Woodburners – the uncomfortable truth

Jess is a GP working in West Walk Surgery in Yate, and a research fellow at the University of Bristol. She lives in St Werburghs with her husband, four children and a dog.

Jess is a GP working in West Walk Surgery in Yate, and a
research fellow at the University of Bristol. She lives in St Werburghs with
her husband, four children and a dog.

Bristol has hit the national headlines as the first city to ‘ban diesel’ in an effort to combat toxic air quality. The reality is less dramatic than the headlines suggest, but it’s a start – between 7am and 3pm diesel vehicles will be banned from a small city centre ‘clean air zone’.

As a GP who sees first-hand the impact of air pollution, I am reassured that this problem is being taken seriously, and glad that the public is increasingly aware of the problems of diesel vehicles. But another source of pollution is rising unchecked in our city – woodburning stoves.

The tiny ‘particulates’, called PM2.5 and PM10, which woodburners produce are completely invisible, so many people assume that their ‘eco-friendly’ burners are clean and safe. In fact, a single woodburning stove, which meets all European regulations, emits around the same amount of particulates as six modern diesel lorries or 18 modern diesel cars. As a result, domestic wood burning is the largest single source of particulate pollution, thought to be responsible for 36 per cent of all PM2.5 in the UK, compared to 12 per cent for all road transport according to government figures.

Particulates are amongst the most dangerous form of air pollution, so tiny that they can penetrate deep into the body, causing a multitude of problems including lung disease, heart disease, septicaemia, Parkinson’s disease, dementia and diabetes. This week particulate pollution hit the front page of the British Medical Journal again, with new evidence that these health problems are seen well below the WHO recommended limit of 25ϻg3 PM2.5 – in other words there is no safe level of particulate pollution. The health effects of this are huge, with air pollution estimated to cause five premature deaths every week in Bristol.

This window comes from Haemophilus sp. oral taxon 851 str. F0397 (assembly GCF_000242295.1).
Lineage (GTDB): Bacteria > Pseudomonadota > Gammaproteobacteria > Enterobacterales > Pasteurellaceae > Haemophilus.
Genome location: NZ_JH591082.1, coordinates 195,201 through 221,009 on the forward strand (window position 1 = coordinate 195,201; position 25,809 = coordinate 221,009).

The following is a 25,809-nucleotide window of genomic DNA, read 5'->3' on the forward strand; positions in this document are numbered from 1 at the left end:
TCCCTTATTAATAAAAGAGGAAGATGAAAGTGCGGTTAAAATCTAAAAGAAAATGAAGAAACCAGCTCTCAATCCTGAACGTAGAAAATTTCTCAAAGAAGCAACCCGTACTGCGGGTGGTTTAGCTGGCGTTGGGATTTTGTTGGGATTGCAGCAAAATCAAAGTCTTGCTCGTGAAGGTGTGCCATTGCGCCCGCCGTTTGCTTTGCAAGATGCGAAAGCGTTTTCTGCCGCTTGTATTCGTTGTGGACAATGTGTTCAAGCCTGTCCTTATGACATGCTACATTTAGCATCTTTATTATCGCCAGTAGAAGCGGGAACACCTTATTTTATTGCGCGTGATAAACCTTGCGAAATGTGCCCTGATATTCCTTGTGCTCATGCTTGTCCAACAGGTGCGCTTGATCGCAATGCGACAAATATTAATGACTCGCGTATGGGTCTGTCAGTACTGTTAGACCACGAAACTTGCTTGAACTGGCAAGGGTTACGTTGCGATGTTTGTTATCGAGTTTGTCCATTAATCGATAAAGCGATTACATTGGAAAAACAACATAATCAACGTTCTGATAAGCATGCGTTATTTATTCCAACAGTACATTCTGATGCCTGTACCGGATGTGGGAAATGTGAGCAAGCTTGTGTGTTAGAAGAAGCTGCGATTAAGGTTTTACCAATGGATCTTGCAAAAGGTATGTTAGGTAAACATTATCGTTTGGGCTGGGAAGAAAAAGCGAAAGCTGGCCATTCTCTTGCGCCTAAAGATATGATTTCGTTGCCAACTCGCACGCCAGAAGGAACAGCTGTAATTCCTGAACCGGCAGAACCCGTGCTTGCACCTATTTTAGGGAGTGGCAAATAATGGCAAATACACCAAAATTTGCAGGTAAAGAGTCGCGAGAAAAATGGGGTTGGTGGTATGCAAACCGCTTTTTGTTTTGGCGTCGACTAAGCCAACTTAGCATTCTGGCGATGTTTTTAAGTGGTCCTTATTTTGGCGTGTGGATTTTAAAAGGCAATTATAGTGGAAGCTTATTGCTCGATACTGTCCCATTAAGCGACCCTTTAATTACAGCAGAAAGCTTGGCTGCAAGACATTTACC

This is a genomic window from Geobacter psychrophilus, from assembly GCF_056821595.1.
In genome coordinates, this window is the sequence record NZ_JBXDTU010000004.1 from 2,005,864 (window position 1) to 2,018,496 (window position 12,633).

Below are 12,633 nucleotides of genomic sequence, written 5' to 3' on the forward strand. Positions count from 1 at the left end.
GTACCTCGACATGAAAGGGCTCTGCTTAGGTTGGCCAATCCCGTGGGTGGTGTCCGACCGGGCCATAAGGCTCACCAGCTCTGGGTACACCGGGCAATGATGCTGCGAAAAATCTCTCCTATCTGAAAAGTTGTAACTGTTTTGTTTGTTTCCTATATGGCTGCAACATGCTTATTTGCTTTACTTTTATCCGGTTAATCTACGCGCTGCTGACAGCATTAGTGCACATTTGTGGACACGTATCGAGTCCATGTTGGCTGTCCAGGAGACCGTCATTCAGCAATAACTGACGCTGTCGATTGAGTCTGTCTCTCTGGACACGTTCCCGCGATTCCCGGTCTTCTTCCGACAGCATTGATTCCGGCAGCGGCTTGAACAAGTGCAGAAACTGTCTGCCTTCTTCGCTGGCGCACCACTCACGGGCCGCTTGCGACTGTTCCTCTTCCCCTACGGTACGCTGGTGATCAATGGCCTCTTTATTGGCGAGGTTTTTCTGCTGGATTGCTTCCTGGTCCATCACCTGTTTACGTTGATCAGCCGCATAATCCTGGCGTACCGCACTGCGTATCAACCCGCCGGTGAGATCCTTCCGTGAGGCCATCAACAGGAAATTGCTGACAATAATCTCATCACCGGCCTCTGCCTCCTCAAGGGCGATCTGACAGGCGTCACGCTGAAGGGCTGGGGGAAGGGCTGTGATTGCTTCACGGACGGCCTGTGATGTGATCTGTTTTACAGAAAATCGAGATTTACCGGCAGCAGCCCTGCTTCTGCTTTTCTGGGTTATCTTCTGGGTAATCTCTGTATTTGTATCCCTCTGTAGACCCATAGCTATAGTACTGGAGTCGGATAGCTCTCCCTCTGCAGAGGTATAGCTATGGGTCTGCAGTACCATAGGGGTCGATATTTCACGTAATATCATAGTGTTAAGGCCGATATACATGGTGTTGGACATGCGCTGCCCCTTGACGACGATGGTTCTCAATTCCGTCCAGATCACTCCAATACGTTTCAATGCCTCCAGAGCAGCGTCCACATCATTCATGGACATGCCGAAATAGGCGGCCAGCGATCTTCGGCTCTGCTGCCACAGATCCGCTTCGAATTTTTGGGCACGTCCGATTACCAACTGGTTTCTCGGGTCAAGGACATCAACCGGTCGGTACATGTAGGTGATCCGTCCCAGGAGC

As a parent I’ve noticed my children coughing on still evenings in winter, when the smell of woodsmoke fills my neighbourhood. In an attempt to measure this, we bought a monitor from Air Apparent, just over a year ago. After seven weeks we presented the results to neighbours: we could see clear spikes in pollution on Friday evenings when woodburners were being lit, and we measured 11 times when the WHO recommended air quality levels were exceeded in just seven weeks. The WHO recommends these limits are exceeded no more than three times a year.

We all love warming ourselves in front of an open fire, and many Bristolians, concerned about climate change, have installed woodburners with the very best of intentions, as an ‘eco-friendly’ solution to warm their homes. Yet this seems to be yet another myth. Woodburners produce more carbon dioxide than gas, oil and even coal for the same amount of heat.

Many people rely on diesel vehicles for their livelihood – taxi drivers, builders, plumbers. Yet few of us rely on woodburners for heating. Why ban diesel and continue to allow installations of woodburners across the city? In Launceston, a town in Australia, use of woodburners was tackled by a range of measures, leading to an 11 per cent reduction in mortality.

As a GP I see women who have come from countries where they cooked over open fires, now living with lung diseases usually only seen in heavy smokers. Burning wood is bad for everyone’s health, especially our children with their developing lungs. It’s time for Bristolians to face the uncomfortable truth: if we’re serious about improving the air we breathe, we need to stop burning wood.